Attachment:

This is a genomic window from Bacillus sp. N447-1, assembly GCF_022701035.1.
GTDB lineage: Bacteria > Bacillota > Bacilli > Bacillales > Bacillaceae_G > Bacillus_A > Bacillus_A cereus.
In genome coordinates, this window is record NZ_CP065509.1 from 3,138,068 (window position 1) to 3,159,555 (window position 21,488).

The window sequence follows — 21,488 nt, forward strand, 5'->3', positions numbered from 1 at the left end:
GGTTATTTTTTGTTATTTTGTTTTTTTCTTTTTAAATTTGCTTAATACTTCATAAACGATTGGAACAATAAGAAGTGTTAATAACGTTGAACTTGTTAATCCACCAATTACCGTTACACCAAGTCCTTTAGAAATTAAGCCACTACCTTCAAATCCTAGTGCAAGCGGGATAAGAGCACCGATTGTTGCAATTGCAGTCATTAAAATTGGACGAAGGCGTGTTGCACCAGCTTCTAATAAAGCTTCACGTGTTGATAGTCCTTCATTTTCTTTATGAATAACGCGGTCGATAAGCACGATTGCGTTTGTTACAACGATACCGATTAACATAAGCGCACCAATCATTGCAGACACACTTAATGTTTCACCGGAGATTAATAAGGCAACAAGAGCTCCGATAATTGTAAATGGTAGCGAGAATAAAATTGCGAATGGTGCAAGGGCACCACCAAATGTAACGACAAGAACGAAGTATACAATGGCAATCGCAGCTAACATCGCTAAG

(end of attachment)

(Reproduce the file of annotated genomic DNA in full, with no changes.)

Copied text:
This is a genomic window from Bacillus sp. N447-1, assembly GCF_022701035.1.
GTDB lineage: Bacteria > Bacillota > Bacilli > Bacillales > Bacillaceae_G > Bacillus_A > Bacillus_A cereus.
In genome coordinates, this window is record NZ_CP065509.1 from 3,138,068 (window position 1) to 3,159,555 (window position 21,488).

The window sequence follows — 21,488 nt, forward strand, 5'->3', positions numbered from 1 at the left end:
GGTTATTTTTTGTTATTTTGTTTTTTTCTTTTTAAATTTGCTTAATACTTCATAAACGATTGGAACAATAAGAAGTGTTAATAACGTTGAACTTGTTAATCCACCAATTACCGTTACACCAAGTCCTTTAGAAATTAAGCCACTACCTTCAAATCCTAGTGCAAGCGGGATAAGAGCACCGATTGTTGCAATTGCAGTCATTAAAATTGGACGAAGGCGTGTTGCACCAGCTTCTAATAAAGCTTCACGTGTTGATAGTCCTTCATTTTCTTTATGAATAACGCGGTCGATAAGCACGATTGCGTTTGTTACAACGATACCGATTAACATAAGCGCACCAATCATTGCAGACACACTTAATGTTTCACCGGAGATTAATAAGGCAACAAGAGCTCCGATAATTGTAAATGGTAGCGAGAATAAAATTGCGAATGGTGCAAGGGCACCACCAAATGTAACGACAAGAACGAAGTATACAATGGCAATCGCAGCTAACATCGCTAAG